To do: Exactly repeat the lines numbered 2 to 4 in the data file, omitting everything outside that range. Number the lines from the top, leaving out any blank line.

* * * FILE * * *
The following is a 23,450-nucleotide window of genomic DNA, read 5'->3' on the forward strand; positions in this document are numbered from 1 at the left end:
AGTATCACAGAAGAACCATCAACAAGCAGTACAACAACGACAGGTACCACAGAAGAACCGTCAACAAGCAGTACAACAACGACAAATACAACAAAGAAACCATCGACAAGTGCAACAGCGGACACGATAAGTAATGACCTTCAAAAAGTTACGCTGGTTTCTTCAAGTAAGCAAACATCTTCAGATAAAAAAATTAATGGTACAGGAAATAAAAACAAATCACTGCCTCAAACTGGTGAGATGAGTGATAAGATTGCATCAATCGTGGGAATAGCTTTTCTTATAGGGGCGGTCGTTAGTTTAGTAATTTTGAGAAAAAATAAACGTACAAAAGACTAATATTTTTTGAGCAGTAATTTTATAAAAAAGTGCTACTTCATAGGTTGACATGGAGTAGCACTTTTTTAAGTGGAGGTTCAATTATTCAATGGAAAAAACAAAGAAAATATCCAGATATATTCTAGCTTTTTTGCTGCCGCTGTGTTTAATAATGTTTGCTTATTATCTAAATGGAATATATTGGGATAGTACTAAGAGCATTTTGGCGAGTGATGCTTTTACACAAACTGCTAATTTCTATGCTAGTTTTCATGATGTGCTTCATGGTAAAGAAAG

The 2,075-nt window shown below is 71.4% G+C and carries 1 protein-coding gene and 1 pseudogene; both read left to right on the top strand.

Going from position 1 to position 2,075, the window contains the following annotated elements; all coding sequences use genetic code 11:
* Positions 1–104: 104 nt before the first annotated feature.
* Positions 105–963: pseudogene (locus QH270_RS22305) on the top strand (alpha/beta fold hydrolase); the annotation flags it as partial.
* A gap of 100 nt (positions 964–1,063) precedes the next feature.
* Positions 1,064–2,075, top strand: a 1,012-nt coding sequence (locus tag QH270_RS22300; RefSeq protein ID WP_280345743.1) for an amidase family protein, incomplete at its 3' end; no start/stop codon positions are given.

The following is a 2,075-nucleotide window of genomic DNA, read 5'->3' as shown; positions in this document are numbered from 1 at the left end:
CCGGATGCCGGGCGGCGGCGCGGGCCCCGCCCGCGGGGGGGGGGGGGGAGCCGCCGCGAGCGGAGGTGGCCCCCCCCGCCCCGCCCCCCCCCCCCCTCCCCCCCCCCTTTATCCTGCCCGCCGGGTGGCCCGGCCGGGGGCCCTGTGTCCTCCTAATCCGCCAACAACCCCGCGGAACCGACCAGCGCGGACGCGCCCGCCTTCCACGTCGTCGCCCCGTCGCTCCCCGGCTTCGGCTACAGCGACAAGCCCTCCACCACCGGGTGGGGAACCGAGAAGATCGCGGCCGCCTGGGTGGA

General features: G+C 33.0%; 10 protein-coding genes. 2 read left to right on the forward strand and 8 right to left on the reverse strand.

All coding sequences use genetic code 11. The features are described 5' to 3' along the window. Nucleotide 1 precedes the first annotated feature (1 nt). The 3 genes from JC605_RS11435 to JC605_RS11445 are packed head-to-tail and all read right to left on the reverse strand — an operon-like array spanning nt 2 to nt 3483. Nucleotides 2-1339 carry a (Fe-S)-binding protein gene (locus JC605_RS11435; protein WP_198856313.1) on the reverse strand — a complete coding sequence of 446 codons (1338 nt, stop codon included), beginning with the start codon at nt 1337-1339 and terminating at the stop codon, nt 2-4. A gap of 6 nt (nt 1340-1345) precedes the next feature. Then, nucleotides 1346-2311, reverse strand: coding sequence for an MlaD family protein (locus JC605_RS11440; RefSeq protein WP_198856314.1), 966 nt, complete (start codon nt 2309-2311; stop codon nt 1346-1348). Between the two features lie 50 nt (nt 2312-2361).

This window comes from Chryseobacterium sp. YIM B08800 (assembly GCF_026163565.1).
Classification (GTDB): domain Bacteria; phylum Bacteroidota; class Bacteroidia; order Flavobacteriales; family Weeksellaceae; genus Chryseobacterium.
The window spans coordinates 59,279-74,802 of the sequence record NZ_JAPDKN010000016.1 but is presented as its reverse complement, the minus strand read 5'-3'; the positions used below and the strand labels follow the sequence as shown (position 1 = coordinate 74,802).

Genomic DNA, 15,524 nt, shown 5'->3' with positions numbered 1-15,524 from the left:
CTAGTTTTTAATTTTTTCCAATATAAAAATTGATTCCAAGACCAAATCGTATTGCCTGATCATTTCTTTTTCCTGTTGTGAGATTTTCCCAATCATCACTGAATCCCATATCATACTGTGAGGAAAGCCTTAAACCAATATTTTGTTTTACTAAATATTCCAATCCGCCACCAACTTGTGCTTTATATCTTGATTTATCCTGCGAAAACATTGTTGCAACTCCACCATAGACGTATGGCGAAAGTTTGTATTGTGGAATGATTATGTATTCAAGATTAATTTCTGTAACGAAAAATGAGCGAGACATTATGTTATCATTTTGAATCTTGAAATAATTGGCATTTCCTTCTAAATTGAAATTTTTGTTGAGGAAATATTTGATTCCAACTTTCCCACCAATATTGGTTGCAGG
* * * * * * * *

AGTATCACAGAAGAACCATCAACAAGCAGTACAACAACGACAGGTACCACAGAAGAACCGTCAACAAGCAGTACAACAACGACAAATACAACAAAGAAACCATCGACAAGTGCAACAGCGGACACGATAAGTAATGACCTTCAAAAAGTTACGCTGGTTTCTTCAAGTAAGCAAACATCTTCAGATAAAAAAATTAATGGTACAGGAAATAAAAACAAATCACTGCCTCAAACTGGTGAGATGAGTGATAAGATTGCATCAATCGTGGGAATAGCTTTTCTTATAGGGGCGGTCGTTAGTTTAGTAATTTTGAGAAAAAATAAACGTACAAAAGACTAATATTTTTTGAGCAGTAATTTTATAAAAAAGTGCTACTTCATAGGTTGACATGGAGTAGCACTTTTTTAAGTGGAGGTTCAATTATTCAATGGAAAAAACAAAGAAAATATCCAGATATATTCTAGCTTTTTTGCTGCCGCTGTGTTTAATAATGTTTGCTTATTATCTAAATGGAATATATTGGGATAGTACTAAGAGCATTTTGGCGAGTGATGCTTTTACACAAACTGCTAATTTCTATGCTAGTTTTCATGATGTGCTTCATGGTAAAGAAAG

The 2,075-nt window shown below is 71.4% G+C and carries 1 protein-coding gene and 1 pseudogene; both read left to right on the top strand.

Going from position 1 to position 2,075, the window contains the following annotated elements; all coding sequences use genetic code 11: